Now Updating
In re Edwin Earl Elliott

Summarizing by Bradley Pearce

In re Donald and Jane Nichols

Summarizing by Lars Fuller

Raphael Glapion v. John Mashburn

Case Type:
Consumer
Case Status:
Affirmed
Citation:
WO-19-030 (10th Circuit, Jan 30,2020) Not Published
Tag(s):
Ruling:
Legal fees in a contingent fee case are earned over the duration of that case, not upon merely receipt of funds; therefore, an Oklahoma state law exemption protecting 75% of professional service fees earned in the 90 days before bankruptcy extended only to that portion of the contingent fee attributable to services rendered in the 90-day period.
Procedural context:
Attorney Glapion filed chapter 7 shortly after receiving payment of a contingent fee in a recently settled civil suit. Debtor Glapion moved to exempt 75% of the entire contingent fee, which had been received in the 90 days prior to his chapter 7 filing. The trustee objected to the exemption. The bankruptcy court concluded that the contingency fee was earned over the life of the underlying case, and awarded the debtor an exemption equal to 75% of that portion of the fee attributable to services rendered in the 90 days before filing. The Debtor appealed.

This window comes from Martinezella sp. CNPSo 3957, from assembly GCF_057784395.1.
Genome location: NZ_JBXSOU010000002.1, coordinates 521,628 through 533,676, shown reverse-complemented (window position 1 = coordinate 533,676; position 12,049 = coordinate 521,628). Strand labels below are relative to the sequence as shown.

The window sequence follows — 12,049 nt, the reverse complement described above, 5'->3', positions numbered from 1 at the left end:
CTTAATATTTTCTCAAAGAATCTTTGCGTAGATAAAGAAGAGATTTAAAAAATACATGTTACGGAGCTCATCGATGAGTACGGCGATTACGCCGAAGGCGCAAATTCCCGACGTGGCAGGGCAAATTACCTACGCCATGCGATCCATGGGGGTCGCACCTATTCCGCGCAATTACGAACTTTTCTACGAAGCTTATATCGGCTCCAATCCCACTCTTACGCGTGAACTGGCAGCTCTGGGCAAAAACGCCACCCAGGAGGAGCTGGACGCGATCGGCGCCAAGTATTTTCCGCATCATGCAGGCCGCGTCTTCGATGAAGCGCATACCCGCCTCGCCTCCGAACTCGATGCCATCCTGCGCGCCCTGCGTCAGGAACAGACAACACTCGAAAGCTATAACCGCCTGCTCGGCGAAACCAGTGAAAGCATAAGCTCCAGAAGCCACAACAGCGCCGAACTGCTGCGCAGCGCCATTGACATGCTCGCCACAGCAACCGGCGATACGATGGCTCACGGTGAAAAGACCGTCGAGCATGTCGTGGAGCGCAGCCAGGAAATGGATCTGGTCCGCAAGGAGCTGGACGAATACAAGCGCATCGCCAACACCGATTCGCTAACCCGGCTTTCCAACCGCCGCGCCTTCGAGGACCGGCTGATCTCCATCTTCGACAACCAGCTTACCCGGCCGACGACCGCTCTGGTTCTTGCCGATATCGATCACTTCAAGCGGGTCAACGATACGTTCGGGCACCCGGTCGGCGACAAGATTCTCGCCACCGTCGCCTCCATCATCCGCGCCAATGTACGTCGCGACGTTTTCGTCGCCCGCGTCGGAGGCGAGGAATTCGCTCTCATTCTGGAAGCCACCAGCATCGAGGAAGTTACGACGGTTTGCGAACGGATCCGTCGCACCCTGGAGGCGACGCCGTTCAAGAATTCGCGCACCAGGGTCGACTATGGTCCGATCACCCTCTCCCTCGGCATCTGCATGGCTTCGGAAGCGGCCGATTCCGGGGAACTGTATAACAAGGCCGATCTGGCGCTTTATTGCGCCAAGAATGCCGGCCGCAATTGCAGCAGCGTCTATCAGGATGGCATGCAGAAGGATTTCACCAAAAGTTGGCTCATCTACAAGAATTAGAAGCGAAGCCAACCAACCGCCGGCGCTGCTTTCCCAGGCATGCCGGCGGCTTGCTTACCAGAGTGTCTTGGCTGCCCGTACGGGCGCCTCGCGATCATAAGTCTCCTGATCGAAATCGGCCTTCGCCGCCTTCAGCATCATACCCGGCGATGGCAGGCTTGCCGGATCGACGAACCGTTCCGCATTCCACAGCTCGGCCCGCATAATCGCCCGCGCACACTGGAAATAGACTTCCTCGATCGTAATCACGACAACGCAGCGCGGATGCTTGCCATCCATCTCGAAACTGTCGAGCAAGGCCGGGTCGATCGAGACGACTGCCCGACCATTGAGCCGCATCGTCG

Facts:
The court’s analysis turned entirely on the question whether, under Oklahoma law, a contingent fee is earned only when it is received or instead is earned over time as the corresponding services are performed. Examining Oklahoma law, the BAP concluded that “earned wages” and “received wages” are not equivalent, but that the latter is only a subset of the former (i.e., wages can be earned but not yet received). Finding that the Oklahoma courts had not addressed how this would apply in the context of a contingent fee payment, the BAP observed that—outside the exemption context—attorneys are typically entitled to some payment upon successful completion of a contingent fee case even where their services is terminated prior to the resolution of the dispute. Thus, the BAP concluded, an attorney has an interest in contingent fee cases before the occurrence of the contingency that is “earned” even before it is received. On this analysis, the court concluded that the bankruptcy court’s analysis was proper, and that there was no error in the bankruptcy court’s allocation of only a portion of the fee to the exemption.
Judge(s):
Nugent, Michael, and Mosier

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